Another week has gone by already? Well, I do at least have something to show for it.

So the thing I spent the most spare time on this last week has been designing a FPGA-based PCI card. This is something I’ve wanted to do for some time now (and have an earlier unfinished attempt that was far more complex), but I have recently encountered some inspiration for a board that will be somewhat useful, or at least interesting.

This board isn’t really much of anything special, but it will fill a specific niche, and will be sufficient to try out a lot of interesting things I’ve been thinking of in the PCI space.

So, This isn’t going to be an exceptionally impressive post, but I did collect screenshots from various stages of the board’s development, and  I’ll also discuss the design decisions behind this board.

On with the screenshots!

(Just getting started, have finished the core of the schematic, have all the power and parts set up)

(After working out the pin mappings from FPGA to PCI card, adding some PCI-related capacitors)

(Fixed the PCI – fpga mappings slightly and started routing. This is a few hours of progress, but it takes a lot of effort…)

(Continuing to route PCI-FPGA traces)

(Ah. Done with that. A few things move around to pack better)

(A lot of other stuff gets routed! It’s not as hard as the PCI stuff :)

And the final part done: Routing the power pins on the FPGA. (And a few pesky remaining traces due to an error)

The signals on the board are now 100% routed, but the board is still not complete, I have a number of cosmetic things to do still, moving component text around and adding some descriptive text. Also planning to add ground fills to unused board space.

So, some of you may have guessed my inspiration for this board, it’s pretty similar to those “BIOS POST code display” boards – Yup, and that is one of the intended uses of this board, but by no means all it can do. This board has been designed so it can also easily work as a standalone development board for general purpose FPGA experimentation, and it is also my intention to build a full PCI Device using this board as well. Of course it’s not going to do much with this board alone, but the I/O header should allow for some interesting external devices if I want to try anything specific.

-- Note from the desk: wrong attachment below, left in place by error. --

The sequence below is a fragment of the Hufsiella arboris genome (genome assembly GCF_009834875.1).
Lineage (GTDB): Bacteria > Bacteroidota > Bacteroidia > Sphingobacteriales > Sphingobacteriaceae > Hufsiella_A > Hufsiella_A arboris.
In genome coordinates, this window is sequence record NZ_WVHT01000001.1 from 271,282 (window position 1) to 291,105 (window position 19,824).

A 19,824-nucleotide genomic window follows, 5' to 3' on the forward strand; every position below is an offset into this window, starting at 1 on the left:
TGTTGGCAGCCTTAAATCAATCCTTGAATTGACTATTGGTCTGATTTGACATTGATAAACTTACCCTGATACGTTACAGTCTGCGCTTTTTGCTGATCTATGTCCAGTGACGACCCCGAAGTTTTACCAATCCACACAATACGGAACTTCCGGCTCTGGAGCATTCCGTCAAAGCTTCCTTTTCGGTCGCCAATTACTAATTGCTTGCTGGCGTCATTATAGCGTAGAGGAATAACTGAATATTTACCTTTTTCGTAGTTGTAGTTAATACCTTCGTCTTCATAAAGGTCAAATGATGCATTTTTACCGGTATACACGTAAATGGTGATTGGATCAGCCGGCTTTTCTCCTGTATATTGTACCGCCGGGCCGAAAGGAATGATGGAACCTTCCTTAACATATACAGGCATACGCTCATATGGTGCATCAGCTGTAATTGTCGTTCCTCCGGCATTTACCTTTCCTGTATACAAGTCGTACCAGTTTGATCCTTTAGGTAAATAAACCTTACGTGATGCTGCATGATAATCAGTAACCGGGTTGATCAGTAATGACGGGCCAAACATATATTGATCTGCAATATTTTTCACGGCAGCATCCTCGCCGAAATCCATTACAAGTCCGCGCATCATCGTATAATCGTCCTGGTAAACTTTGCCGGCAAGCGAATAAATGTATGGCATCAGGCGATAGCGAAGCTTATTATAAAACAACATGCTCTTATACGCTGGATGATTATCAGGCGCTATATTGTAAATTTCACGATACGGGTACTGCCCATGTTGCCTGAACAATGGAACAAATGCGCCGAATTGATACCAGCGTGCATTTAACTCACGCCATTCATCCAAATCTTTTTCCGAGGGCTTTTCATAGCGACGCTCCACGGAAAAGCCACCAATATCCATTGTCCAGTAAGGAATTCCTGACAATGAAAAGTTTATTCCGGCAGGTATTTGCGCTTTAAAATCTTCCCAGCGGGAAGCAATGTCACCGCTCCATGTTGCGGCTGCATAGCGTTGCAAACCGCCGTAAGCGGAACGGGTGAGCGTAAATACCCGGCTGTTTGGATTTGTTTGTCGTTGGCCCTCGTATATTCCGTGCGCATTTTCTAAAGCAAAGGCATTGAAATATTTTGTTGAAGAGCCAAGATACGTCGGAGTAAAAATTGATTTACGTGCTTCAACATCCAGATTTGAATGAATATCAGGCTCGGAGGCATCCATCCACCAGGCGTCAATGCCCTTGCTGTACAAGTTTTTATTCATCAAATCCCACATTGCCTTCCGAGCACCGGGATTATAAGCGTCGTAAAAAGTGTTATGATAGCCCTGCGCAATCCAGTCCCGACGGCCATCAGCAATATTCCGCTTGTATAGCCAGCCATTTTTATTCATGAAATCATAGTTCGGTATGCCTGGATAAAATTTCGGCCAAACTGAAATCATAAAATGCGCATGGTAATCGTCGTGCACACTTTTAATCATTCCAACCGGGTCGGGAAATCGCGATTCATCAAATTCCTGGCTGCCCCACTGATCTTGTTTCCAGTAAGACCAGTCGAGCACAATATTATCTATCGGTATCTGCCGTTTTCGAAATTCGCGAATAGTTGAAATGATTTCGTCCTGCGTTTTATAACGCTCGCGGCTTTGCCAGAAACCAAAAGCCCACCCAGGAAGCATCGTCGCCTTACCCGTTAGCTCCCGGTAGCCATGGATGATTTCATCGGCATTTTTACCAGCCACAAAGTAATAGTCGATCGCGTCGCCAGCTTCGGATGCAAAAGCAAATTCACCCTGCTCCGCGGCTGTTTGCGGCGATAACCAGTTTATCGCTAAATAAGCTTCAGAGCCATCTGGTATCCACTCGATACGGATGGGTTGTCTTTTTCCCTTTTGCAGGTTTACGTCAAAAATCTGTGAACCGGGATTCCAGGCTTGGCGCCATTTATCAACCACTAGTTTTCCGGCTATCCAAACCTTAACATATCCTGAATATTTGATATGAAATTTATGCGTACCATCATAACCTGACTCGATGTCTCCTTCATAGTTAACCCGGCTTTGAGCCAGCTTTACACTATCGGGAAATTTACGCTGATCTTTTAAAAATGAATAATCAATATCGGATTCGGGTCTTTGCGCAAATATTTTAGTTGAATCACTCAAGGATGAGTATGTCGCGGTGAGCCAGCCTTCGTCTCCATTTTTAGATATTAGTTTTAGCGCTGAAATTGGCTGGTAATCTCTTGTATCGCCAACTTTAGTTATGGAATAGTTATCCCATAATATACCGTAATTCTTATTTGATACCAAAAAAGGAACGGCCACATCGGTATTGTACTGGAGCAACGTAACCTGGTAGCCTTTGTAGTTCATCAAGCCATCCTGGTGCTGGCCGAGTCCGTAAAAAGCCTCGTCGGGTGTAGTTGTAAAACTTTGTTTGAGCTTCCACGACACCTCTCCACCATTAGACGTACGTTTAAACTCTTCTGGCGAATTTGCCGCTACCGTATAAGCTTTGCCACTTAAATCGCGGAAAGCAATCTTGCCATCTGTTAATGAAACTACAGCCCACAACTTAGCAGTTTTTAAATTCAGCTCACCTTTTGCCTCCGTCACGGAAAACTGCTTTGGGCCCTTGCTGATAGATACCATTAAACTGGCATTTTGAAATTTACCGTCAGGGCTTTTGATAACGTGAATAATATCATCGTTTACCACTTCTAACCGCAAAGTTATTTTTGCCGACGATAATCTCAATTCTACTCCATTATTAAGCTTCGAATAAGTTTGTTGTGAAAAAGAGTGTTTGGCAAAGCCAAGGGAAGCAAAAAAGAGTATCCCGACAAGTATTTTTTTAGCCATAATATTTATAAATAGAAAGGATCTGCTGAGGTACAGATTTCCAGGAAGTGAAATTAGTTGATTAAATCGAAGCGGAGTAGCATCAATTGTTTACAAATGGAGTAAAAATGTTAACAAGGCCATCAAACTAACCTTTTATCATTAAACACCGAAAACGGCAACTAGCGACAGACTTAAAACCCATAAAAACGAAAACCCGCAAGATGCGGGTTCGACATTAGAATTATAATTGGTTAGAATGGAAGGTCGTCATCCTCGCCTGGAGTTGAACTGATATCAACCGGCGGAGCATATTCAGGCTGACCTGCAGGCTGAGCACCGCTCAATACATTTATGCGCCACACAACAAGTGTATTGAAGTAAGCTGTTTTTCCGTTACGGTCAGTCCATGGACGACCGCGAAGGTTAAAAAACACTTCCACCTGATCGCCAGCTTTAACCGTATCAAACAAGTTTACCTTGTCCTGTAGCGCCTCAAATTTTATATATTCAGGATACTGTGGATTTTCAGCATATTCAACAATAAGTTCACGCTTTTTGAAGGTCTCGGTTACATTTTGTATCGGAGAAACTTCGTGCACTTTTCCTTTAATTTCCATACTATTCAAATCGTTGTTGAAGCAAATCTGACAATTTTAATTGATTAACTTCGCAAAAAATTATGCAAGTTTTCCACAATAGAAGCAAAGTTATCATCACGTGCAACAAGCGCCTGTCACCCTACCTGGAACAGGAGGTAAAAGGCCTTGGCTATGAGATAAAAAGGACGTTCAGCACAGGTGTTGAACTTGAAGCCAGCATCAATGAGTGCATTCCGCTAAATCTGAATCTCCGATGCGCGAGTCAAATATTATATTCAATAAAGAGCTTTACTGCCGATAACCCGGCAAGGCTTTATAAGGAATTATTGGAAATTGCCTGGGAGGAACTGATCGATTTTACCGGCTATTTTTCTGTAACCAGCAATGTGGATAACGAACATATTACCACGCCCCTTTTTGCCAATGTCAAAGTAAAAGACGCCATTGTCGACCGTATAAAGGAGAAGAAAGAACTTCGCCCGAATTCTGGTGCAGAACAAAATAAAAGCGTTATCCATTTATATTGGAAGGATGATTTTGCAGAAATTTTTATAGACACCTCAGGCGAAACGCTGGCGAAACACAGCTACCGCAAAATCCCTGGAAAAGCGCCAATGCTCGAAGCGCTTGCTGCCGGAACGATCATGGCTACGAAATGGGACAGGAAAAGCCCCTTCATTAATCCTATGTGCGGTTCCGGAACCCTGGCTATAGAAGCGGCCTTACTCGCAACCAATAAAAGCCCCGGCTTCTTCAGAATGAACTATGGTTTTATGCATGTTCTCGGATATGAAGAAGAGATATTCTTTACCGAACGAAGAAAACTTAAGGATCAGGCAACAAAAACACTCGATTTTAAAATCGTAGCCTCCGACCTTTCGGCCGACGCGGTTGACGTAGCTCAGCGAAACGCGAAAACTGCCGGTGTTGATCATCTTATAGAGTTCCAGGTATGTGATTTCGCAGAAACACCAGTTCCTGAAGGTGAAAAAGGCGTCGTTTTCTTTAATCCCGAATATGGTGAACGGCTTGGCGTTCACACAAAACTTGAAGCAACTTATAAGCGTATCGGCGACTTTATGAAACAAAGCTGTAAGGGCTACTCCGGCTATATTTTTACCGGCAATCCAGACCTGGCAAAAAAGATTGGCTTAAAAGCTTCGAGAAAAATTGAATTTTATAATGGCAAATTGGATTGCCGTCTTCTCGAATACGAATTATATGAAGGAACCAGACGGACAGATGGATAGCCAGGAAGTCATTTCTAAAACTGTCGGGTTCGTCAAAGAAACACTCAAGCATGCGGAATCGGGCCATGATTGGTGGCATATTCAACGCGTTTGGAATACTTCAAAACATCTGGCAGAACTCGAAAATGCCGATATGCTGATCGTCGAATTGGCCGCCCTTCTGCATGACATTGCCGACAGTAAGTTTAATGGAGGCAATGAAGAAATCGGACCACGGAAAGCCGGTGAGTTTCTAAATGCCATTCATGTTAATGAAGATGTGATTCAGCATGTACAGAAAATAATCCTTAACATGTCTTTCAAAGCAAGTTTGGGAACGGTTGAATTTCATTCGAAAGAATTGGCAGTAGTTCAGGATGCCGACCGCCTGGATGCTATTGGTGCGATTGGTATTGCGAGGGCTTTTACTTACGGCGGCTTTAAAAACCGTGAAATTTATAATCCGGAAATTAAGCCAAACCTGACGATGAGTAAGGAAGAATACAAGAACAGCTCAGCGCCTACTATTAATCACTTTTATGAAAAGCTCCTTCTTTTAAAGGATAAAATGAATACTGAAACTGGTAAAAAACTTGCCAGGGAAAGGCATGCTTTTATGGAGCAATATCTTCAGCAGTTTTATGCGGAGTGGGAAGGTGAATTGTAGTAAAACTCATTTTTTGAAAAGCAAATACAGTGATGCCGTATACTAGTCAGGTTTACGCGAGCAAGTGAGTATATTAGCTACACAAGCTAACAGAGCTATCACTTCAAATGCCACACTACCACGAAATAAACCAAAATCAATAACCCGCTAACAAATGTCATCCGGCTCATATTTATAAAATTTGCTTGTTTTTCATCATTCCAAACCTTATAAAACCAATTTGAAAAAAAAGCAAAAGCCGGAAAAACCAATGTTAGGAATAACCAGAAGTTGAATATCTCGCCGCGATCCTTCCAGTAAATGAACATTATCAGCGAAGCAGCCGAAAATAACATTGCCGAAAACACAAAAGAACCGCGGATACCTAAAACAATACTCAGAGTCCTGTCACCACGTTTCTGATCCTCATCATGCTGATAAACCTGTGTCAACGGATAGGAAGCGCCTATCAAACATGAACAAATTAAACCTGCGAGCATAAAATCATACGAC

Some more specific details of the design:

  • The PCB is routed with 8 mil traces (and 8 mil spacing) – this makes it pretty challenging to route, but it was fun.
  • If operating only as a PCI card, it would be possible to remove several components (the power supply stuff and clock  on the right side of the board), without affecting anything
  • The FPGA in this case is a Spartan-3AN (XC3S50AN – not incredibly big but will work here) – the 3AN series, as opposed to most other Spartan-3 FPGAs, have onboard flash memory to store configuration data (otherwise an external chip would be needed to configure from, eating up more I/O pins)
  • There are 4 I/O pushbutton switches, and an 8-switch dipswitch
  • The PRSNT1# and PRSNT2# lines on the PCI connector are used to indicate to the system board whether or not a PCI card is present in a given slot. This board has solder-bridge jumpers potentially connecting those to ground (to indicate presence); In the case of a BIOS POST card we don’t actually want to indicate to the system that there is a board present, as we can get what we want without being a “full” pci device. But bridging those jumpers will also allow a full PCI device to be designed.
  • The PCI connector has been routed by flipping back-side signals to the top side, and trying to align the PCI signals to the FPGA pins before even starting that; On the back side, I have a thick 3.3V trace running along the length of the connector, and a GND trace above that, which makes it relatively easy to keep all the power lines connected properly. This is the fourth or so revision of my process for doing this, and it’s pretty effective – but I noticed yet another optimization… If I also were to match up the FPGA 3.3V pins with the front-side PCI 3.3V pins, it would further reduce the complexity of routing the connector, and I’d get better connected power pins as well – Something to consider for next time, the time that goes into planning and routing the PCI connector to a FPGA is pretty significant.

I am planning to finish up the design work and get some of these boards produced in the next few days – and when I get them back and get some stuff working on them, I’ll post again on how it went, how PCI works, and other sorts of interesting things :)

Update: After a little bit more effort, I have deemed the board “complete”. Now working on getting it fabricated…